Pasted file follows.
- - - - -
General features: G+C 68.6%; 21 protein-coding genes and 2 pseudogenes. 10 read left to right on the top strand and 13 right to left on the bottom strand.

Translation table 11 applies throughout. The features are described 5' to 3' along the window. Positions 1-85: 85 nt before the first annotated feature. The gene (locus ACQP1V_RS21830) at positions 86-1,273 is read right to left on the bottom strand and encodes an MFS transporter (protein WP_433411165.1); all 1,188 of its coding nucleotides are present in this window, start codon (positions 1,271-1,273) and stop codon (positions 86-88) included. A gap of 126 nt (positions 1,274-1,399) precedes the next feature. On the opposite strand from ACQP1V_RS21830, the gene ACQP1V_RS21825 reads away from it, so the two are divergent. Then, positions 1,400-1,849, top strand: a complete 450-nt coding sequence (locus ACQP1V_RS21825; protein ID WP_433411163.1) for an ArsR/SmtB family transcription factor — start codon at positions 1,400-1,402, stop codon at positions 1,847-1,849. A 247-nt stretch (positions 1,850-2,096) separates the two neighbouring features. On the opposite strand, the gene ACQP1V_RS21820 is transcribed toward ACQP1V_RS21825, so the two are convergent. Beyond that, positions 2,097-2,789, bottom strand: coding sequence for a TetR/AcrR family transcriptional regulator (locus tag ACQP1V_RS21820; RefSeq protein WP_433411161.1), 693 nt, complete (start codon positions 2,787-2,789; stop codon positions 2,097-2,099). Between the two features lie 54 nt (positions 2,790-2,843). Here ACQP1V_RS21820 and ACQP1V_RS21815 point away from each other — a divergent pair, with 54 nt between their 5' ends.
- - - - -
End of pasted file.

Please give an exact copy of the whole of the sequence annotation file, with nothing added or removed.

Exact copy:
General features: G+C 68.6%; 21 protein-coding genes and 2 pseudogenes. 10 read left to right on the top strand and 13 right to left on the bottom strand.

Translation table 11 applies throughout. The features are described 5' to 3' along the window. Positions 1-85: 85 nt before the first annotated feature. The gene (locus ACQP1V_RS21830) at positions 86-1,273 is read right to left on the bottom strand and encodes an MFS transporter (protein WP_433411165.1); all 1,188 of its coding nucleotides are present in this window, start codon (positions 1,271-1,273) and stop codon (positions 86-88) included. A gap of 126 nt (positions 1,274-1,399) precedes the next feature. On the opposite strand from ACQP1V_RS21830, the gene ACQP1V_RS21825 reads away from it, so the two are divergent. Then, positions 1,400-1,849, top strand: a complete 450-nt coding sequence (locus ACQP1V_RS21825; protein ID WP_433411163.1) for an ArsR/SmtB family transcription factor — start codon at positions 1,400-1,402, stop codon at positions 1,847-1,849. A 247-nt stretch (positions 1,850-2,096) separates the two neighbouring features. On the opposite strand, the gene ACQP1V_RS21820 is transcribed toward ACQP1V_RS21825, so the two are convergent. Beyond that, positions 2,097-2,789, bottom strand: coding sequence for a TetR/AcrR family transcriptional regulator (locus tag ACQP1V_RS21820; RefSeq protein WP_433411161.1), 693 nt, complete (start codon positions 2,787-2,789; stop codon positions 2,097-2,099). Between the two features lie 54 nt (positions 2,790-2,843). Here ACQP1V_RS21820 and ACQP1V_RS21815 point away from each other — a divergent pair, with 54 nt between their 5' ends.